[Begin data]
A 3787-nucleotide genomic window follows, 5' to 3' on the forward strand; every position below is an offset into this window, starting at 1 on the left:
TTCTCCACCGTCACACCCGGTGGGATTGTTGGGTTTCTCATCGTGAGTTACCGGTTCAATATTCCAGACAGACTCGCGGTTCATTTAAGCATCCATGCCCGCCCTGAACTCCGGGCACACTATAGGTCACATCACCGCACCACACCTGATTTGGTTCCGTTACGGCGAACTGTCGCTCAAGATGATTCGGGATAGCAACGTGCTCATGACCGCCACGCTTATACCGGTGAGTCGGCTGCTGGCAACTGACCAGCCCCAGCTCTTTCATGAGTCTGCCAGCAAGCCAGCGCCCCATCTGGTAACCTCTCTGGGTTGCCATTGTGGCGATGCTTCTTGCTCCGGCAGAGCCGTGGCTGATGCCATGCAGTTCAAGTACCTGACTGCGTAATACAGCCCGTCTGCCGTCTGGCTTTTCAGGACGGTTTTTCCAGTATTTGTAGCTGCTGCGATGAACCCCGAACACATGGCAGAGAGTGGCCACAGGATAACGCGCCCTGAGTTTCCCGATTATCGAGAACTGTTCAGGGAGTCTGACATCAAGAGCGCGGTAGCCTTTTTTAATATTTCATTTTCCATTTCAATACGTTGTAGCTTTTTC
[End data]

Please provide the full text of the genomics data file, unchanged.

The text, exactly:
A 3787-nucleotide genomic window follows, 5' to 3' on the forward strand; every position below is an offset into this window, starting at 1 on the left:
TTCTCCACCGTCACACCCGGTGGGATTGTTGGGTTTCTCATCGTGAGTTACCGGTTCAATATTCCAGACAGACTCGCGGTTCATTTAAGCATCCATGCCCGCCCTGAACTCCGGGCACACTATAGGTCACATCACCGCACCACACCTGATTTGGTTCCGTTACGGCGAACTGTCGCTCAAGATGATTCGGGATAGCAACGTGCTCATGACCGCCACGCTTATACCGGTGAGTCGGCTGCTGGCAACTGACCAGCCCCAGCTCTTTCATGAGTCTGCCAGCAAGCCAGCGCCCCATCTGGTAACCTCTCTGGGTTGCCATTGTGGCGATGCTTCTTGCTCCGGCAGAGCCGTGGCTGATGCCATGCAGTTCAAGTACCTGACTGCGTAATACAGCCCGTCTGCCGTCTGGCTTTTCAGGACGGTTTTTCCAGTATTTGTAGCTGCTGCGATGAACCCCGAACACATGGCAGAGAGTGGCCACAGGATAACGCGCCCTGAGTTTCCCGATTATCGAGAACTGTTCAGGGAGTCTGACATCAAGAGCGCGGTAGCCTTTTTTAATATTTCATTTTCCATTTCAATACGTTGTAGCTTTTTC